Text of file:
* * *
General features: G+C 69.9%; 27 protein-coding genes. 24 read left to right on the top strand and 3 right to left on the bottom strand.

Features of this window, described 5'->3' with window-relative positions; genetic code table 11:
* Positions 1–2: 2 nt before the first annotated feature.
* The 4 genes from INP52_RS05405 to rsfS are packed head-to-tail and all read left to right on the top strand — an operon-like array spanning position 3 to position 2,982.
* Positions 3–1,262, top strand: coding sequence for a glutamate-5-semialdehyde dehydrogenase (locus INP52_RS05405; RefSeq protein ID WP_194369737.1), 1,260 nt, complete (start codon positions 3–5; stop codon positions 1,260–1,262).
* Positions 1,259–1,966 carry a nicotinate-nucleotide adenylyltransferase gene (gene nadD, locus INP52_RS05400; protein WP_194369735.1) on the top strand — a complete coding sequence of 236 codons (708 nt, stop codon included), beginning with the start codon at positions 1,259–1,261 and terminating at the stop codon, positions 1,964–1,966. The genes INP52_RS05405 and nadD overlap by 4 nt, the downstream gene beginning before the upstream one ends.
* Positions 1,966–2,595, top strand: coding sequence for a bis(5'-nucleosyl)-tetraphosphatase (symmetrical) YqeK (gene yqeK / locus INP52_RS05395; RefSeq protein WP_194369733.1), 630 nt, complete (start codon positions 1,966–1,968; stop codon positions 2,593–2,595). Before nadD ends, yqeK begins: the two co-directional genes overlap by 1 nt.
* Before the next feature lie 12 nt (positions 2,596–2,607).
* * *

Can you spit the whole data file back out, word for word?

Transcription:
General features: G+C 69.9%; 27 protein-coding genes. 24 read left to right on the top strand and 3 right to left on the bottom strand.

Features of this window, described 5'->3' with window-relative positions; genetic code table 11:
* Positions 1–2: 2 nt before the first annotated feature.
* The 4 genes from INP52_RS05405 to rsfS are packed head-to-tail and all read left to right on the top strand — an operon-like array spanning position 3 to position 2,982.
* Positions 3–1,262, top strand: coding sequence for a glutamate-5-semialdehyde dehydrogenase (locus INP52_RS05405; RefSeq protein ID WP_194369737.1), 1,260 nt, complete (start codon positions 3–5; stop codon positions 1,260–1,262).
* Positions 1,259–1,966 carry a nicotinate-nucleotide adenylyltransferase gene (gene nadD, locus INP52_RS05400; protein WP_194369735.1) on the top strand — a complete coding sequence of 236 codons (708 nt, stop codon included), beginning with the start codon at positions 1,259–1,261 and terminating at the stop codon, positions 1,964–1,966. The genes INP52_RS05405 and nadD overlap by 4 nt, the downstream gene beginning before the upstream one ends.
* Positions 1,966–2,595, top strand: coding sequence for a bis(5'-nucleosyl)-tetraphosphatase (symmetrical) YqeK (gene yqeK / locus INP52_RS05395; RefSeq protein WP_194369733.1), 630 nt, complete (start codon positions 1,966–1,968; stop codon positions 2,593–2,595). Before nadD ends, yqeK begins: the two co-directional genes overlap by 1 nt.
* Before the next feature lie 12 nt (positions 2,596–2,607).